Description; Drawings; Distribution (maps); Plastics; Picture
Caesar - Gallic War - Book VII, 23 - Walls
All Gallic walls are, as a rule, of the following pattern. Balks are laid on the ground at equal intervals of two feet throughout the length of the wall and at right angles thereto. These are made fast on the inside and banked up with a quantity of earth, while the intervals above mentioned are stopped up on the front side with big stones. When these balks have been laid and clamped together a second course is added above, in such fashion that the same interval as before is kept, and the balks do not touch one another, but each is tightly held at a like space apart by the interposition of single stones. So the whole structure is knit together stage by stage until the proper height of wall is completed. This work is not unsightly in appearance and variety, with alternate balks and stones which keep their proper courses in straight lines ; and it is eminently suitable for the practice defence of cities, since the stone protects from fire and the timber from battery, for with continuous balks, generally forty feet long, made fast on the inside it can neither be breached nor pulled to pieces.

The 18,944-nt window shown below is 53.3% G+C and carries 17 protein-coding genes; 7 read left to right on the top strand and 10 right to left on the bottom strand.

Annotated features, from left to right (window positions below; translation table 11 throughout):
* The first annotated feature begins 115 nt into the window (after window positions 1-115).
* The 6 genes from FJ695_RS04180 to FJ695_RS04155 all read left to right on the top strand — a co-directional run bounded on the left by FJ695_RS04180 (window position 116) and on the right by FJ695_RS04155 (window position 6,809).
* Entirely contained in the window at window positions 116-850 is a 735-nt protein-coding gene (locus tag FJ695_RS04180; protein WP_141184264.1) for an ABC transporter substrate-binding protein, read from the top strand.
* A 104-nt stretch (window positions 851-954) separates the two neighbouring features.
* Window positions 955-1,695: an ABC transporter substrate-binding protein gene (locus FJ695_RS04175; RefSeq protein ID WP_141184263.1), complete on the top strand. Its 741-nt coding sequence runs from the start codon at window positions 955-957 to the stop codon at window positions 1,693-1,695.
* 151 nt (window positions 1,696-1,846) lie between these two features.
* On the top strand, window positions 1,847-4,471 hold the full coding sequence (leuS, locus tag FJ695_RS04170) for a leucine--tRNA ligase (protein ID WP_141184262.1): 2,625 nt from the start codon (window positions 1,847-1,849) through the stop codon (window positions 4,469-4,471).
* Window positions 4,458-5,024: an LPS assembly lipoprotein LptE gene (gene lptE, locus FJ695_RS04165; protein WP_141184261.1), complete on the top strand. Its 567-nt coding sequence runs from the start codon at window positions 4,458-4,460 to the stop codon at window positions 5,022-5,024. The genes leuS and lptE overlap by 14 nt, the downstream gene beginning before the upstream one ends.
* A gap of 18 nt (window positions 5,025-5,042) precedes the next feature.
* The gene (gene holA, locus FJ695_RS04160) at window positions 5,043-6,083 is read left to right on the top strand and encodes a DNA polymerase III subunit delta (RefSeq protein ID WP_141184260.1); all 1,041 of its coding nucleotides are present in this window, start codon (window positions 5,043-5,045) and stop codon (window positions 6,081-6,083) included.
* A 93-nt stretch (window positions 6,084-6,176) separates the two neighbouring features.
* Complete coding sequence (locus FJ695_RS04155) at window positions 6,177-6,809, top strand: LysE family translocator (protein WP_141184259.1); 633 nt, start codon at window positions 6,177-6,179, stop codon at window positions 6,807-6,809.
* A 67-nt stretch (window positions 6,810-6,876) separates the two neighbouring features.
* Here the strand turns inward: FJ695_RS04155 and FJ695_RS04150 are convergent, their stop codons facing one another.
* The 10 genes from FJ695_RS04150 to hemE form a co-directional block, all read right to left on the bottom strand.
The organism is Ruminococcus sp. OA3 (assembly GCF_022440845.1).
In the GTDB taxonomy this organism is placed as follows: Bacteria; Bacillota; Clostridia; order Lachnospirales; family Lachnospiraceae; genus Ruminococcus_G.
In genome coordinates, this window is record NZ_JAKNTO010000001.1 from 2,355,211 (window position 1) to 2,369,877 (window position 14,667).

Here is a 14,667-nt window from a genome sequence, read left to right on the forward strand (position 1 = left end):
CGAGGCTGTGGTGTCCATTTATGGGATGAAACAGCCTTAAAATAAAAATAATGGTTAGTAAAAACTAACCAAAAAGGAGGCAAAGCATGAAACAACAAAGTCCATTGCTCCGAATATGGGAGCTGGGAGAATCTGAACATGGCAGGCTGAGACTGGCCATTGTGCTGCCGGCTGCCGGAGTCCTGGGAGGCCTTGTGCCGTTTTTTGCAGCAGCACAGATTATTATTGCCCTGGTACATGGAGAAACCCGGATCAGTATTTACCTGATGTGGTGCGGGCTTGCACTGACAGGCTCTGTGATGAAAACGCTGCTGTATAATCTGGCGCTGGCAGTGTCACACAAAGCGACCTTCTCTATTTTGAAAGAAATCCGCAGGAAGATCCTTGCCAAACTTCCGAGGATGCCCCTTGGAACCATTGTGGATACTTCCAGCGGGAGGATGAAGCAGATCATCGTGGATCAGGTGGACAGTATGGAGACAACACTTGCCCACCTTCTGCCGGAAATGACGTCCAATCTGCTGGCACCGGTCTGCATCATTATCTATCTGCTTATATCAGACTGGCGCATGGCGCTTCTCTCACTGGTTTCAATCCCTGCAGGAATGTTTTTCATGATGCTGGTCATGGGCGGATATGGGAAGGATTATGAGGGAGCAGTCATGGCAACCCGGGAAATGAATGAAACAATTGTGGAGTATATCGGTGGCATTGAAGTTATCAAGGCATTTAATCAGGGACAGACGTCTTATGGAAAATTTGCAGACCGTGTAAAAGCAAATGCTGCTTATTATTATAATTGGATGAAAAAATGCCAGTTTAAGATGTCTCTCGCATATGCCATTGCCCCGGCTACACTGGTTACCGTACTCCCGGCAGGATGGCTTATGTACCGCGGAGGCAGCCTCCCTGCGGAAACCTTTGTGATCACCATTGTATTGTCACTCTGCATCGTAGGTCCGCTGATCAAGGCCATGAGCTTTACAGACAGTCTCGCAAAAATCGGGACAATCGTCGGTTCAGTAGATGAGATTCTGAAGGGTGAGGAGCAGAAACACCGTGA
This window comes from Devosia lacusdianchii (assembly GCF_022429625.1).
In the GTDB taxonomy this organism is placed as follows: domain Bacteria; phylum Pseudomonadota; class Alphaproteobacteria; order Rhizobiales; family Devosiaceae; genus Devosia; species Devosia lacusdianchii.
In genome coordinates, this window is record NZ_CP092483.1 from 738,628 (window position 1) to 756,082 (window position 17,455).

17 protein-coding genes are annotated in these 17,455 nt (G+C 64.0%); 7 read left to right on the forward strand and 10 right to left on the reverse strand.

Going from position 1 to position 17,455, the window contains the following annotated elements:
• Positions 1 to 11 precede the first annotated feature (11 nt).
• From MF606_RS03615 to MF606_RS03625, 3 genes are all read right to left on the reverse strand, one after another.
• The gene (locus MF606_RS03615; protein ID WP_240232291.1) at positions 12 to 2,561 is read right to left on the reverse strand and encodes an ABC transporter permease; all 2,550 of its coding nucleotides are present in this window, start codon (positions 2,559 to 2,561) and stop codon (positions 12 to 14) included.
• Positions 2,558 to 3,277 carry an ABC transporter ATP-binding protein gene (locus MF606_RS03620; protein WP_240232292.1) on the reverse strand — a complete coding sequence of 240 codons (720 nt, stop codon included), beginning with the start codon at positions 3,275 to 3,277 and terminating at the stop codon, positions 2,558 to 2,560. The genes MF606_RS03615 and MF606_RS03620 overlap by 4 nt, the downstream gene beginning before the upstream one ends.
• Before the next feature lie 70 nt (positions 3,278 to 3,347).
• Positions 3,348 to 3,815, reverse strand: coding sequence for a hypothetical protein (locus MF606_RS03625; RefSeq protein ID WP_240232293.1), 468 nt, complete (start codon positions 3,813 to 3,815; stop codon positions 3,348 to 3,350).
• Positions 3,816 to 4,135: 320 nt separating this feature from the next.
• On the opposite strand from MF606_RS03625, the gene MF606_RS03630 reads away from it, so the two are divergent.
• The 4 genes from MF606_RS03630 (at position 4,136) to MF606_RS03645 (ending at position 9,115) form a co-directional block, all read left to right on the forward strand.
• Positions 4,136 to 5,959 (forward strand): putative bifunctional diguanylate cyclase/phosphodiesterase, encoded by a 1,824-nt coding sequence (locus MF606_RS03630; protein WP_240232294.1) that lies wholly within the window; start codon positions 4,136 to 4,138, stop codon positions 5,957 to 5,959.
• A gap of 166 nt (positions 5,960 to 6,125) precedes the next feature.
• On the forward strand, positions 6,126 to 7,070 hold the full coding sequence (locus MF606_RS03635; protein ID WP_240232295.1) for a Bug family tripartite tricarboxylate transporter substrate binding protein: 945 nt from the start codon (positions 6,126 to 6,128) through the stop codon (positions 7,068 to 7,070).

Description of the walls
Drawings of the walls
Distribution of the "murus Gallicus" (maps)
Plastics of the "murus Gallicus"
Picture of ruins of the "murus Gallicus"